When you’re faced with indefinite travels, it’s shocking how brutal you must become with your belongings.
We faced this challenged three years ago when moving from Texas to Australia. Now we face the challenge again but with a few differences:
- For whatever we decided to keep, we need to pay for a storage space for at least the next two-three years. In Australia, storage doesn’t come cheap.
- We don’t know where we will end up if we ever DO decide to settle down again. That is, we don’t know which country that may even be!
- We know that at this stage of our lives, we don’t want – or need – more stuff. Our mind set is more with streamlining what we have, to just the basic necessities. Because when it comes down to it, it’s just stuff. We don’t value the quality of our lives on our belongings.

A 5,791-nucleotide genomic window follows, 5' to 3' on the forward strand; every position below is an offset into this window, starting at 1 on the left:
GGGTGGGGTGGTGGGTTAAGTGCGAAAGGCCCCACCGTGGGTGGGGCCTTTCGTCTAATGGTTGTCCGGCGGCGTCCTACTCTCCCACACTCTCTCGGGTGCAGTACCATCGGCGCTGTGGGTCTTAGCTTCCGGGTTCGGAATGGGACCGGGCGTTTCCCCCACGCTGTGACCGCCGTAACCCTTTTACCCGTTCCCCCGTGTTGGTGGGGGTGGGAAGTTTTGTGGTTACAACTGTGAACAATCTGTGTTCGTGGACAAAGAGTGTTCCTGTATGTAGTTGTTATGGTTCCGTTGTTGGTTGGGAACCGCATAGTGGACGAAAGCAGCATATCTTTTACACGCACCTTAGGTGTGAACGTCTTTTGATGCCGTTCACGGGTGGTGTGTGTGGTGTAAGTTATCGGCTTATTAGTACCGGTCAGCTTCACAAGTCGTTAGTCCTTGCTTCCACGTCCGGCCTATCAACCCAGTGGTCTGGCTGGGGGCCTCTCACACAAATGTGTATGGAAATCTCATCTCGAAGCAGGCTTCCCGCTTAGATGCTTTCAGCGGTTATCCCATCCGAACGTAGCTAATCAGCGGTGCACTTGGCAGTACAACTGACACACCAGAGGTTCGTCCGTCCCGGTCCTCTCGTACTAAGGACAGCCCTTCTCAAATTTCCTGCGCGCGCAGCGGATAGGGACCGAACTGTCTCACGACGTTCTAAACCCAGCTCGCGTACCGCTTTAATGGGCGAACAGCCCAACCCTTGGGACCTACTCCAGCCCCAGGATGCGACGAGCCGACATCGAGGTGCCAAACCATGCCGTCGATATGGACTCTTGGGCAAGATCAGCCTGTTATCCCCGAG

In preparation of our long-term travel plan, we’re purging our belongings.
It’s not an easy process especially when you’re lying in bed at 2am, mentally going through your to-do list. The thoughts run a mile a minute and it’s easy to become overwhelmed. I’ll be honest and say that I’ve woken in a panic attack more than once at the overwhelming amount to do, especially since I would call myself a proficient and experienced packer.
But this is different. This is not moving. This is purging of all the things we have been moved from one place to another – for years. It’s easy to throw everything in a box, leveraging movers only to unpack it at the other end.
It’s another to think way ahead in the future, thinking about what you may actually wish to keep. Especially as you stare down at that ceramic Easter egg you were given one year and think “will I miss this?’
To make those crucial decisions, you find yourself saying over and over: “oh, but I love that. I’ve had that for ‘x’ number of years. I can’t get rid of it now.” Or, “but I bought that when I ….”